Ñukanchik Llakta Wawakuna is a group where we use the art of dance to educate by different branches as well as to strengthen our identity and most of all, the excellence of our first Andean immigrants' generation.
Wawakuna (children) not only focuses on the kids, but also educates the parents about their rights as immigrants and to remain proud of being campesinos (peasants) or indigenous.
Wawakuna believes in the importance of preserving our cultural identity. Wawakuna uses the tool of art such as painting, writing, dancing and singing to express our emotions, express the injustices occurring in the community, build leadership for parents and kids, and applying it as part of healing.
Monica AvilésFounder (Since 2012)
Viviana Astrid PeraltaCo-Founder (Since 2012)
Danna MendozaOutreach Coordinator (Since 2014)
Joanna GuillenPhotographer (Since 2015)
Kevin MuñozWebsite Administrator (Since 2015)
Vilma GonzalezParent Coordinator (Since 2015)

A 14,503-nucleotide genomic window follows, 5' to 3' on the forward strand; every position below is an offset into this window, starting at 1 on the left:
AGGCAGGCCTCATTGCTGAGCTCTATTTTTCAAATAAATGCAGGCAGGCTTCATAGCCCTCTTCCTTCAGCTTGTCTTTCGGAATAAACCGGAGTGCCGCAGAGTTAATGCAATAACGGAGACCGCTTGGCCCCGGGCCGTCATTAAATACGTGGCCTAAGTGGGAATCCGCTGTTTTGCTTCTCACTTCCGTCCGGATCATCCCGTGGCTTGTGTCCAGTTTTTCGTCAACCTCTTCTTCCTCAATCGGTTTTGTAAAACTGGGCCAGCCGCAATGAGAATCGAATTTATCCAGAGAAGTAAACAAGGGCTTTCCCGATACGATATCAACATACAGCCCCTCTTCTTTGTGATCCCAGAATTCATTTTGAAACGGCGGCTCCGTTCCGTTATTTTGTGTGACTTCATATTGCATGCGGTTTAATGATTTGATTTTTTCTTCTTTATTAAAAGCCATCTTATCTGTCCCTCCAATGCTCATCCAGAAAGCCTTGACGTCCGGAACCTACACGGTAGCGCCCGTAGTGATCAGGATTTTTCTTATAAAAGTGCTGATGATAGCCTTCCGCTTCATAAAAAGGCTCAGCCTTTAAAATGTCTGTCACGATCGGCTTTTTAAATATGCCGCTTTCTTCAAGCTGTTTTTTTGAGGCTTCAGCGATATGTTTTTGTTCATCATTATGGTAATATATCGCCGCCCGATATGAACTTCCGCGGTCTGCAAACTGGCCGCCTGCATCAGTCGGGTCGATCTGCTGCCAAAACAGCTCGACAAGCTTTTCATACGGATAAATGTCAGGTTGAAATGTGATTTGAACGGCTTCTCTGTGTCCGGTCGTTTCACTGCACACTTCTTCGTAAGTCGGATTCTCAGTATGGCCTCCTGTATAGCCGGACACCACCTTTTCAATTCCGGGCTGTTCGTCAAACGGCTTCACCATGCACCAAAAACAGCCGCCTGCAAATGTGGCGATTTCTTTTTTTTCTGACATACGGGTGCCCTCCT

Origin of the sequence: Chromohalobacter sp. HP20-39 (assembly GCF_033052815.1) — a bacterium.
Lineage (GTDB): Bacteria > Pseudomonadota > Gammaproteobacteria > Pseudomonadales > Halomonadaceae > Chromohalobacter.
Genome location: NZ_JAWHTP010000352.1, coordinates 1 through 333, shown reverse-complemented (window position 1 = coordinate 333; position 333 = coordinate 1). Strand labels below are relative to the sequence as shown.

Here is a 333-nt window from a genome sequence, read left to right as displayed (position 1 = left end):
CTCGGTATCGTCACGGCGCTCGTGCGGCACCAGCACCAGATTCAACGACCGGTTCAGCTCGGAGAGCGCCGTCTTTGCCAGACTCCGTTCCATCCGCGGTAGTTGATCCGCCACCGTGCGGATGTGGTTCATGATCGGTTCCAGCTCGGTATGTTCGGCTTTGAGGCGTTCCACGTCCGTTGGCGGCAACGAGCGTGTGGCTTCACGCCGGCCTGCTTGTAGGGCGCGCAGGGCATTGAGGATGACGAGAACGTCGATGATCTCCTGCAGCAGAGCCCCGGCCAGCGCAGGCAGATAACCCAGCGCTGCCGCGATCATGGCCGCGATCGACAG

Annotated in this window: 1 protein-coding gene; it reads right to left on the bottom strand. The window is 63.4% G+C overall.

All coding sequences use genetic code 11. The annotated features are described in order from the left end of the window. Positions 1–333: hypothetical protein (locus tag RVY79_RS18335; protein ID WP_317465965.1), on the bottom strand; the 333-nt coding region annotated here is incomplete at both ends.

Immigrant Movement International
Kichwa Hatari NY
Sebastian Cabrera Pantosin
Radio El Tambo Stereo
Family Band: Comunidad Andina
Monica Patricia Avilés was born in Ecuador and was forced to migrate to New York in 1997. The necessity of not being able to be who she is, impulsed her to educate kids and youth from the community.
Avilés believes in the importance of knowing where we come from in order to know where we want to go. Knowing the roots of our identity is important especially in cities like New York, a multicultural city.
Kichwa words like achachay (it's cold), arraray (it's hot) and chompa (sweater) did not sound right to the people around and from there, the investigation towards different class societies and cultural views in NY arose.
"A people that forgets their past is a people without a future."